Northwest Arkansas Times from Fayetteville, Arkansas on July 15, 1974 · Page 2
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July 15, 1974

Northwest Arkansas Times from Fayetteville, Arkansas · Page 2

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Monday, July 15, 1974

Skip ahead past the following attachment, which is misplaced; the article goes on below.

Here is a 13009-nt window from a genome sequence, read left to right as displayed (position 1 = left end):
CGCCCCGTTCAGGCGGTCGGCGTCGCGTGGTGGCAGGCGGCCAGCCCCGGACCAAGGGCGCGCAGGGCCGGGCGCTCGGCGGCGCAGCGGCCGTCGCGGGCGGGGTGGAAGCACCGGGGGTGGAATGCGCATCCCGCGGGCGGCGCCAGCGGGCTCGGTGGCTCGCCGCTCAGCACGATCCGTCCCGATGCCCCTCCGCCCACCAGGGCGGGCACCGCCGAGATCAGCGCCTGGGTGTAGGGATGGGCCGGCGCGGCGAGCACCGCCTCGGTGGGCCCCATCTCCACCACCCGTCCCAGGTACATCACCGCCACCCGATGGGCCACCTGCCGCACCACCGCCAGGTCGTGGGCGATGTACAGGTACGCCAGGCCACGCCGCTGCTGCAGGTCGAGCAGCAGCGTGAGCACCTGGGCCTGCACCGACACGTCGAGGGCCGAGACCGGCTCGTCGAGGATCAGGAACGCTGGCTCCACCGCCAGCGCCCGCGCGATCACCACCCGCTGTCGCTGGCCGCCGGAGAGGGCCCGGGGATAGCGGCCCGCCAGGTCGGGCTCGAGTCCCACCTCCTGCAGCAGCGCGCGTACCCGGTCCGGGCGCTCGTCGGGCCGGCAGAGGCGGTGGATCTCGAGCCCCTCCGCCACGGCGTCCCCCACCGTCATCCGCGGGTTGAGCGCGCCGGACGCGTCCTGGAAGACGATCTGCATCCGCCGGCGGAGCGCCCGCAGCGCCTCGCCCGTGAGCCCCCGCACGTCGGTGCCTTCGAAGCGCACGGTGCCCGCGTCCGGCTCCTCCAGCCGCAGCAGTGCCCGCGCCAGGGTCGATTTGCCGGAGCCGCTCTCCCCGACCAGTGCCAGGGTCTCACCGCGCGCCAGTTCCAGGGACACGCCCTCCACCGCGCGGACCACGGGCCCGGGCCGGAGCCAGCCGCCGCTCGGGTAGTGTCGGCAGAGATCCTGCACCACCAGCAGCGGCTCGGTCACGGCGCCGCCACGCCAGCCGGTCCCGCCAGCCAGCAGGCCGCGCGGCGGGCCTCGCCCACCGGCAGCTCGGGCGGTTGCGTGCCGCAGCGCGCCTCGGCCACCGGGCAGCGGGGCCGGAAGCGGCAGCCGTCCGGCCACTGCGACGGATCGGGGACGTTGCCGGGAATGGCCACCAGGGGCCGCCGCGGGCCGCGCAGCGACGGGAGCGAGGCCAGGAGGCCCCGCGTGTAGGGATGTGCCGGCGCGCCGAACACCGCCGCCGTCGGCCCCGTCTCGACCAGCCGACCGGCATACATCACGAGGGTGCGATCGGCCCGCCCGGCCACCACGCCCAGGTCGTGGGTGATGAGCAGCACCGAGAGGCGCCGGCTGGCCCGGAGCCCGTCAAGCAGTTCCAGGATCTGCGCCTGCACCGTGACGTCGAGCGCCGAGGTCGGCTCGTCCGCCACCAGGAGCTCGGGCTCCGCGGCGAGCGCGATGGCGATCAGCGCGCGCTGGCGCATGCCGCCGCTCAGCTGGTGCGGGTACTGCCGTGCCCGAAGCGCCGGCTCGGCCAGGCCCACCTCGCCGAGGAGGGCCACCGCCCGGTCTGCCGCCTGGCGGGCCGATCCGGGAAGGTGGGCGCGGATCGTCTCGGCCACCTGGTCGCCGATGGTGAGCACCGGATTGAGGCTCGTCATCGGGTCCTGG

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Northwest ArVansos TIMES, Morr., July 15, 1974 FAYETTEVILLE, ARKANSAS Full House Expected For First'Fiddler'Performance SPRINGDALE --A full house ; Is expeeled at tonight's opening' .'.'of "Fiddler on the Roof," Ihe Arts Center of the Ozarks .% summer musical. And if the ,' cast enjoys performing this ·; evening as much as it did during Sunday's dress rehearsal, the audience will find itself clapping and nodding in time , with the music. ; Staged on an outdoor set at the Grove Avenue Center, the ·performance begins at 8 p.m. The annual opening night "gar{den party" honoring cast, or-; ,'cheslra, and directors will lop loff Ihe evening. Special guests al tonight's ' performance and reception 'include Dr.- Sandra Perry, exe- · cutive director ot the Arts and ; Humanities Council, and council member, Dr. Blair Hart of the · University of Arkansas' speech L department. ; One of the outstanding fea- · tures of the play was the ac- I tors' and actresses involvement · with the audience. Stage entrances were made through sealing aisles. The audience watched as casl members handled properties and furni- lure during scene changes. The newly-built center front downstage brought the sold and duet acting a dimension closer to the viewers. Throughout the lines and musical numbers, cast members worked together in reaching out Simply, the and touching. audience was Convicts (CONTINUED FHOM PAGE ONE) paratrooper, was sleeping Sunday morning while Jones, 24, also known as Otis Wilkerson, . was on the phone negotialing. .', One of the hostages, deputy ·marshal Calvin L. Moulon, had ' asked officials lo smuggle in an elevalor key in a sanitary napkin requesled by one of the women. The hoslages -- Mouton; deputy marshall Joe Driskell, 57; William J. Garber, 46, an attorney; John J. Hurley, 61, an at- lorney for Gorham and Jones; Ralph W. Swartz, 38, a Justice Department auditor; Deputy marshall William Colquit, 37; and Justice Department secretary Debbie Collins, 24 -- received the key and moved to a rear elevator out of Jones' .sight. surrounded by the play. Under the direction of Fayetteville's Parker Rushiirg, the 37-member team talked, sang and danced the community life of the Jewish town, Anatevka, n 1905. The story of Teveye (played i.v Harry Budd), his wife, j'olde, (Lynn Weatherford), and .heir five daughters mirrored the lives of the entire village which, when faced with a breakdown of tradition through social change and political repression, still maintains its ability to laugh. Dancing, choreographed by Sue Williams, was performed with much feeling. From a dream-like ballet to a foot- stomping Russian folk dance, the coordinated movement carried along the narrative. Under the direction of Geneva Powers, the 27-member orchestra produced full tones and the proper level of volume -- easily heard but not loud enough to drown out the lyrics. In fact, the volume throughout the evening was extremely good -- lines and lyrics both. One bit of humor -- perhaps not intended but rich anyway -- that the Northwcsl Arkansas audience will enjoy was the use of five plastic chickens. With Legal Czech Harnesses River To Provide Farm Electricity TO'MUN, Yugoslavia (AP) -Angel Celnik got tired of going to bed with the chickens while waiting for electric power to reach his out-of-the-way home in this Slovenian town on the slopes of the picturesque Julian Alps. So he built his own hydroelectric power station, harnessing th.e water of the' Socica riv- A blacksmith by trade, Celnik bought a second-hand generator and turbine and piped water from the river about 450 yards away. The result: a 10-kilowatt power station, rickety in appearance but generating a steady 220 volts. That was 20 years ago. Electricity has now reached Celnik's home town in the Soca valley, bringing with it expensive, bulb-burning oscillations in the level of power. But Celnik's supplies stay steady powering television, washing machine, electric heaters, radiators, refrigerator and a host of smaller domestic appliances. "And we never pay a pennj for electricity," he says. Across the province of Slo venia, in the mountain village of Koritnica, farmer Joze Er zen had the same idea. It was 1964 and a long period of drought had stilled the power station that supplied his sav mill. "At that lime we did no know of the long-term cnerg: crisis," Erzen, now 69, said "But I could not afford to le the mill close down.' Today Erzen is also linked tc what he likes to call "state electricity;" But this supply, he says, is unreliable when most needed -- "during important Despite Desertion And Hurt Mother, Daughter Become Friends NEW YORK (AP) - Judy jid Kathleen Sullivan look like nother and daughter but they act more like friends. And hat's what they are, insists 10- car-old Kathleen. "We're good friends and I can come to her with my prob- ems and not be afraid she'll break down and scream, 'oh, my baby.' 1,'m not one of her elongings. I'm my own person and I realize she's a person, not a robot or a maid." H e r 37-year-old mother agrees. "Kathleen and I have invented a belter way to be nother and daughter. It involves a certain amount of ihysical distance, which pro- Tiotes mulual respect and im- proves communication because we really listen when we're together." The physical distance between the two came about when Judy Sullivan left her husband and 12-year-old daughter in Emporia, Kan.,- four years ago to make a life for herself in New York. "I was hurt, fell guilty, didn't understand what was going on; I thought that mom was coming back," recalled Kathleen, sitting in on an interview while visiting her mother here. "About a year and a half later I began to understand why she left and the purposes behind her actions." She understands even more fully, she adds, after reading her mother's recently published 30ok, "Mama Doesn't Live ·lore Anym '(lore.' dtlaeic o Here Anymore," dedicated to "Kathleen and all my olher Sisters." In it Judy Sullivan relates what led up'to "Hie most painful decision of my life." She was raised in a small Texas town, where she was programmed, first by her parents and then by her peers, to become a wife and mother. , "Those were the women of whom everyone approved," explained the petite short-haired author, wearing a brown shirtdress printed with big pink roses. "Women who iwere not married were considered very -""·- - --··'- '-'lat From Proposed Budget City Will Be Asked To Authorize Expenditure The Fayetteville Board of Direclors will be asked Tuesday night to authorize expenditure of up to 10 per cent of the amount contained the proposed water and sewer budget, pending approval of the budget. Board members have already received a preliminary draft of the budget for the fiscal year 1974-75 (Aug. 1-July 31). The proposed budget contains both revenue and expenditures, and projects total revenue as being $2,756,186 for the year. Expenditures are estimated at $2,751,193, leaving a year end balance of $4,993. The estimaled total revenue figure represents an increase of $315,186 over lasl year's $2,441,000, but expenditures are expected to wipe out the benefit of the increase. Personnel salaries take up a large share of the budget expenditures, totaling $528,408, compared to last year's $382,643 an increase of $145,759. The budget includes the same number of employes as the previous citing married was something ou did. It was loo bad if a oman had to work, casting as- ersions on a husband who ouldn't provide. And if a wom- n didn't have children it was a ragedy." Falling in with the prescribed festyle of gently-bred Southern iris Mrs. Sullivan at 18 mar- ied her childhood sweetheart. Then followed 15 years of working to help him get his de- rees, struggling with house- vork, caring for a young augliler, commuting to the ollege where she taught and eing a faculty wife at the uni- ·ersity where her husband aught. During all this she nanaged to get her bachelor's .egree in six years and her masters in four, resenting all he while lhat her husband did iot help more with the house- .old cares. "If I'd stayed another year I vould have hated him." she ays of John, from whom she is low divorced. "I would have ost one of the good people in my life. He's definitely still a part of my family and we all ,pend Christmas together every (CONTINUED FROM PAGE ONE) from the House measure in that - the latter would impose a fee on strip-mined coal to pay for restoring abandoned mining sites. Rep. Morris K. Udall, R- Ariz., prime sponsor, of the House bill, conceded th e fee would be passed along to consumers in the form of higher electric bills. this area a top producer of poultry, the fake birds received several guffaws from the audience. A special round of applause was earned by Tevye's three eledest daughters played by Lhisa Brown of Rogers, Jenni- Woodville of Fayetteville, and Mary Melekian of Springdale. The girls, along with Jay Melekian -- the tailor -- convinced tiie audience. For a delightful evening of heartwarming enterlainment, area residenls can attend one f the performances this week. ?hows start at 8 p.m. tonight, Tuesday, and Thursday through Saturday. A special student rate s available for Saturday's performance which will also double as a make-up night in case one of the other perfromances is rained out. televised soccer matches." "We never miss a shot,' Erzen said. "We can always switch to our private supply. We even lend power lo neighbors when the general network is not stable -- usually during soccer matches." Senate House sum Obituary Unlikely Sources Yielding Fresh Supplies Of Energy {CONTINUED PROM PAGE ONE) and cover-up section of the report, the committee wove together the testimony of John W. Dean III and t b e White House-edited transcripts of President Nixon's Watergate conversations to show that a massive conspiracy to obstruct justice reached Ihe highest levels of government. While steering clear of judging allegations that the President raised milk-support prices in exchange for campaign con- Iribulions from milk producers, Ihe panel said administration officials "provided circumstances that were ripe for abuse." Route 7 Mailboxes i Are Knocked Down · · Three mailboxes on Hwy. 16 "east were knocked over by an - unidentified motorist late Satur' day night, according to Fay- etteville police. ; Police said that fire tracks at the scene indicated that an ~ easthound car left the road and went into a ditch, traveled - about 75 yards and w e n t back - onto the highway. The mailboxes are owned by (CONTINUED FROM PAGE ONE) --Sen. Lowell P. Weicker Jr., R-Conn., said be would vote for Nixon's conviclion in a Senate impeachment trial if Nixon refused a Supreme Court order to give up Watergate tape recordings. Weicker, a member of the Senate Watergate committee, was interviewed in the CBS program "Face the Nation." --The Watergate commitlee issued ils report Sunday, but did not draw conclusions about individual guilt or innocence. With that report, the committee went out of busness. --The House committee is ex- CONTACT MAN pected to release more impeachment evidence this week. The trial of California Lt. Gov. Ed Rnck bgins oday. Gov. Ed Reinecke begins today. He is charged with lying to the Senate Judiciary .Committee about his involvement in trying to bring the 1972 Republican National convention to San Diego. Colson repeatedly has denied knowledge of the Watergate break-in and he had left the White House by the time th cover-up began unraveling in White House by t h e time the the spring of 1973. DAWNA WHITE Springdale -- Dawna Marie White, one-day-old daughter of Charles F, and Gwendolyn Bolinger White, died Saturday at Washington Regional Medical Center. .Survivors are Ihe parents; the palernal grandparents, Mr. and Mrs. Ralph White of.Huntsville; maternal grandparents, Mr. and Mrs. R. C. Bolirtger of Springdale; the paternal great grandfather, Harley White of Huntsville; the maternal great grandfather, Clyde Hull of Springdale; the maternal great grandparents, Mr. and Mrs. Ruby Bolinger of Huntsville and the maternal great-great- grandmother, Mrs. Effie Stroud Huntsville. Graveside services were held this morning at Friendship Cemetery under the direction of Sisco Chapel. BILLINGS. Mont. (AP) -Some energy sources being tapped today are anything but exotic. What may be a lot of garbage to you may be a potential source of energy to a scientist. Research for' more energy has token experts from garbage heaps to manure from pigs and chickens. One English farmer, for example, claims he has been sue- Area News Briefs :W. II. Strlngfield; Dong W. Clark and Mrs. George H. : Hughes, all of Route 7. A neighbor told police that she had witnessed the incident between 10:30 and 11 p.m. Saturday and g a v e police a Drowning Probed WICHITA FALLS. Tex. (AP) -- Police here continued an in- .vesligation Sunday into the apparent drowning death of S. Sgt. Jerry Don Ivy, 31, of Marmaduke, Ark. Ivy, who was stationed at Sheppard Air Force Base near here, had been missing since failing to report for duty after a leave. Fire Damages Auto A 1967 Chevrolet, owned by Hester Tackett, ' 1243 Paradise Lane, suffered extensive fire damage early Sunday morning at the Tackell home. The cause of the fire has not been determined. Fayetteville police said the ire was discovered by a next !oor neighbor, Norman Burnett, at about 4 a.m. Mrs. Tackctl told police she lad parked the car in the drive- vay at about 10 p.m. Saturday night and did not lock the car. Firemen said the fire apparently began in the rear seat and spread lo the front of Ihe cessfully running his car on energy derived from pig manure.. A college microblologist near St. Cloud, Minn., is building an eight-sided home that eventually will be heated by chicken waste. The actual heating element is methane gas produced by the waste produced by the chickens. The professor figures it will take about 300 chickens to do the job. The Environmental Protection Agency says that over 75 per cent of America's refuse could be burned to generate electricity. Several large cities currently are considering systems to convert trash to energy. Some projects include mixing trash with pulverized coal. DEMONSTRATOR St. Louis has a demonstration plant for energy recovery from waste disposal. Baltimore and San Diego have similar plants under construction. Other cities are looking at similar systems, according to the EPA, including Boston, Milwaukee, Bridgeport, Conn.; Memphis and New York. Others are looking to the sky -- to the wind and tlie sun -for their source of energy. The old-fashioned windmill, which supplied power before the advent of electricity, is gelling a closer look these days. The federal government has a five- huge coal reserves. While these experts also favor research into solar power and other unused resources, they worry that the United States may neglect its most plentiful fuel-coal. "Coal now accounts for 20 per cent of the fuel used in this country each year, but its use is limited largely to coal-fired power plants," said Thomas C. Kryzer, vice president of energy and minerals for Burlington Northern Inc. Kryzer, headquartered here in the heart of Western coal country, said new coal research programs by industry and government should Water supply, treatment ;ransmission and distribution are expected to account f o i $1,032,145 of the 1974-75 budget as compared to $916,949 in 1973 74. REVENUE INCREASES Major increases in revenue are seen in w a t e r sales (up $70,000) and sewer servici charges Cup $25,000), also in eluded is a "bond fund reim bursement" of $161,959. The estimated cost of Beave Lake water for 1974-75 is esti mated at $337,500 at the rat of $150 per million gallons. The city had a total of 11,12 water customers, as of May. The budget also contains 1 water and sewer projects, 1 of which were rebudgeted from the proceeding year. The projects Include replacement o a water line on Allen Stree and new sewer construction Lawson Avenue and Old Wir Road. Cost of the new projects i estimated at $18,000. The tola cost budgeted for all 16 of th projects is $298,100. The board will probably wis to consider the budget" for time before granting fina approval. help hurry the arrival of an important new fuel, gas from coal. Under an accelerated program, large quantities of high- Btu gas obtained from coal could be available by 1977, three years earlier lhan expected, Kryzer said. According to the National Coal Assn., new coal gasification techniques produce a higher quality gas than the lighting gas of long ago. Coal is in plentiful supply, too. Kryzer points out that the United States has more coal than Russia and China combined, half of it in western states, where it is close to the surface and easily mined. ainful choice. If both parents ould work part-time the rais- ng of children could be mora ully shared," adds Mrs. Sullian, who contributes to Katheen's support. Kathleen, a high school-junior vho plans to be a commercial artist, lives with her father in jan Antonio, Tex., but visits ier mother ofien. She says that ier mother's experiences have 'made me a lot more cautious and I see things coming that she didn't see when she was my age and I'm able to do something about it. I wouldn't van', to get married until the nstitution changes a lot because it's destructive for men, vomen and children as it is iW." "When I did all this I was so lonesome," remembers Mrs. Sullivan, who is active in the vomen's movement, lectures and writes. "But since.then I've met hundreds of women who lave felt the same way and many are doing the same thing. "I don't think I'm any different from olher women. We're all lime bombs." Active in the civil rights and drafl resistance movemenls she decided "like some men re fused to go to war I would re fuse to take part any more in nstitutions - that oppressed marriage, motherhood as prac .iced in Emporia, Kan., the Episcopal Church, political par ;s." By her decision she gave u] not only her husband an daughler, but a 12-room house her own car, expensive clolhes, securily, her career as an art history professor, the approval of society and, ''some of my friends and relatives who still don't understand." What did 'she gain? MISSED YOUR PAPER? WE'RE SORRY! H you cannot reach year TIMES carrier PHONE 442-6242 Dally 5 to 8:30 p.m. Saturday 3 to 6 p.m. Sunday 8 to 9:30 a.m. FALSE TEETH That Loosen Need Not Embarrass Don't keep worrying about your false teeth dropping at the wrong time. A denture adhesive can help. of identity, not as an appen- ture Adhesive Powder. Dentures dage of someone else." Many women in the same situation felt threatened by her actions, she points out. "They felt 'If she's right- then I'm wrong.' That's not the point at all. For some women their lives work out just fine, but for many ot us there are just too few options. "We have got to change things so that no woman will have to leave her family in order to survive, because it's a that fit are essential to health. Se» 'our dentist regularly. CITY OF FAYETTEVILLE BOARD AGENDA For Tuesday, July 16, 1974 -- 7:30 p.m. PUBLIC MEETING -- OPEN TO ALL INTERESTED CITIZENS year program of studying and building windmills. By mid-1975 a 100-kilowatt-capacity wind-op- eraled power plant capable of heating, cooling and lighting six homes v in Ohio. ticket found in the are attempting to parking ditch. Police locate the owner of the vehicle identified on Ihe parking ticket. _£ortf)u.K!t Founded 1860 212 N. Bast TB. Faretteillle. Aril. 77701 PsWUfted daliy aad Sunday excepi Jaou-Ty 1, Jaly 4, Thanfcstfving and cbrtitmaf. Second Class Postage Paid al F«yettevtl!e. Art. Picknickers found his body floating in Lake Arrowhead off Tonkawa Beach Sunday morn- ng. MEMBER ASSOCIATED PRESS r?ia Associated Press ss entitled exclusively to the use (or re publication of all local news printed tn this newspaper u well as all AP r*w* dispatches. SUBSCRIPTION RATES October I, 1373 Home- Uetlrerr Par month by carrier -- 13.25 Start* copy dally lOc, Sonday _5e C-S, Mall la Washington, Bentoo, MadUon C-nuv lie., Ark., Adalr Co., C*t-.i J monUu _ . months _ City Box SecUoa oulsNla above counties: I months I months __________ 1 rEAB Rear Window Smashed SPRINGDALE -- Bob Byford. 506 Charles Ave., reported his rear window was broken early Sunday morning. Police believe a tire tool was used to break the glass in the car parked a' Corner Cafe on Hwy. 71. Endurance Champs WATKINS GLEN, N Y. Jean-Pierre Jarrier and Jean Pierre Beltoise of France, driv mg a Matra, won the sixhou Watkins Glen Endurance Race Saturday with a Porsche Car rera, ,10 miles behind, finishim second. be in operation Solar energy gives hope of adding to our nation's supply ol energy. Enough sunlight falls on all the roofs in the Unitec States, says one survey, to sup ply all the nation's electrica needs. But sunlight is diffuse and must be concentrated be fore it can create economic a electric power. Mirrors mus Airliner Hijacked TOKYO (AP) -- A knife- wielding young Japanese hijacked a domestic Japan Air Lines flight tonight and threatened to kill some of the 83 persons aboard one by one if an imprisoned Japanese guerrilla leader was n o t released and flown with him to North Korea. The passengers were believed to include two Americans. The hijacker was demanding he release of a top leader of he extremist Red Army, the ame group which together vith the Popular Front for the .iberation of Palestine plotted he massacre of 28 persons at Tel Aviv's Lod Airport in 1972. Flashlight Explodes YELLVILLE, Ark. (AP) Marion County authorities are investigating an explosion "ACT 3" BONDS An ordinance calling for a special election for the issuance of $2,000,000 in Act 9 revenue bonds for expansion of the Baldwin Piano Company plant. ACCESS ROADS Further consideration of a recommendation f r o m t h e Board Street Committee concerning the continuation of the parallel accesn roadway in front of Nelson's Funeral Home. STREET IMPROVEMENT DISTRICT A request hy residents of Eva Avenue that the City Board review 'the proposed assess- menls for the Eva Avenue street improvement district. REZONING PETITIONS R74-8, for a 60.66-acre tract located at 4201 North College Avenue (just west of the Northwest Arkansas Plaza); from Low Density Residential anc Medium Density Residential Zoning Districts to Thorough fare Commercial and Residen tial Office Zoning Dislricts. R74-9, located for at a 4.0-acre tracl 2275-2289 South School Avenue; from Low Den which blew off the right hand and three fingers of the left hand of Lester Whyers 64, of Alton, III. :ity Residential Zoning Districl o Thoroughfare Commercia Zoning District. LARGE SCALE DEVELOPMENTS Hamopab, Inc., for property ocated at 675 Lollar Lane; am John's Sea Food Shoppe "or property located at th northwest corner of Sycamore Street land College Avenue. HIGHWAY LIGHTING A . request by Ihe Gil; Manager for authorization t have eighteen street lights in stalled on Highway 71 Nort between Zion Road and Johnso Road. PURCHASING ITEMS Bid No. 262 for mobile radios Bid No. 265 for cast iron pip and fittings. OTHER BUSINESS SPECIAL NOTE: The preliminary 1974-75 Wate Sewer Department Budge and the proposed "leash law are both on file in the Offic of Ihe City Clerk, and are ope to public inspection by intere ted parties during normal bus ness hours. HELP STAMP OUT STRANGERS None are quit* so along »s the stranger In town, or the newcomers to the neighborhood. Remember your last movs ...how you felt as the moving van pulled away... howyou more than half wished you'd never come? Spare your new neighbors feelings such as these. Let IheWelcomeWagonKosteis bring greetings and gifts to make them feel at home. Help stamp out strangers. Call Welcome Wagon today Phone 443-5438 or 442-8111 WELCOME NEWCOMERS! Use this coupfin to let 111 know you'r* her*. Nam* ., Address City I ) Pleas* nave lh« Welcome Wagon Hostess call on me. I would like to subscribe to the N.W. Ark, TIMES i ) t already subscribe to the TIMES. Fill out the coupon and mall to TIMES. Box D, Fayetteville, Ark ( I PEOPL E HELPING PEOPLE Auto Stolen SPRINGDALE - A red 1958 Chevrolet Biscayne was stolen from the Williams Auto Sales car lot on Hwy. 71 south early Sunday. Police said the trailer office at the lot was broken into by smashing a window with a rock. The keys and title to the car were taken from the office. Several other items were disturbed but nothing else appeared to be missing, according to police. The car, bearing no vehicle license, is valued at $350. Window Broken SPRINGDALE -- Mr. G e n e Kelly, 281)9 McRay Ave.. t o l d police the left front glass of her car was broken Sunday while she was sitting inside it at the Sonic Drive In. Mrs. Kelly said she heard a thump and lurned to find the window shattered. ALL HAH. JPA-MBLS IN ADVANCB M, William Fields SPECTRUM FINANCIAL SERVICES CHARTERED LtFH UNDERWRITER The Finest in Life Insurance Products SCO Halhcock OHlce Building, W North Block SL TelsphoiE: 521-5178 F-yetleville. Arkansas T-7O This involves expensive machinery and highly sophisticated electronic controls. Still it is a good long-range prospect. Geothermal energy -- from far beneath the earth's surface -- looks appealing as another potential answer. A $3-million geofhcrmal plant is planned near San Diego, Calif., but it is a year behind schedule because brine in the underground water fouls heat exchangers. However, geothermal energy is a hot prospect and several large companies have obtained ex- ploralion righls to tap underground heat reserves. Land with geolhermal potential leasing for 20 cents an acre just a few years ago now is being bid as high as $1,367 an acre, say federal authorities. SUREST ANSWER The surest answer to the energy problem for the next two or three decades, say many experfs, come from the earth's DR. JAMES R. HUNT TAKES PLEASURE IN ANNOUNCING THAT DR. WARREN C. MASSEY WILL BE ASSOCIATED WITH HIS! IN THE PRACTICE OF DENTISTRY FOR CHILDREN Whyers was - injured about !:30 a.m. Thursday when he :urned on a flashlight he had found. It exploded in his hand. Sheriff Ralph Methvin said the flasblight, a three-cell type, was picked up from a r o c k where Whyers found it bv a road on the Richard Whyers farm. The Whyers are cousins. J^lehon *fr People Helping People Directors of ^.A Funeral Service ISJf Services: SHfELDS. David Ray -~ Monday 11:00 a.m. Chapel of Nelson's Funeral Home. Rev, Maurice Lanier officiating. In- lermentj National Cemetery. FajetteTtn* CIVITAN CLUB "Bullileri of Good Cltf zeuihl p" Me*ti Each ^__. Tuesday /§3j^^^ it no-n s~JiSaPr~ -J£S^JJ-!.U 1jyySj|Kffig» W* Support ^STTniiljTp-' wr.ihlnftlon County'i School for Retarded Children DIRECTORS OF FUNERAL SERVICE Phone 521-5000 Ideally Located Ouri convenient location offers easy access to all families in and around Fayetteville... .and with the new by- pass, we're only 15 minutes from West Fork. Momter. the Onler of The Golden Rnl*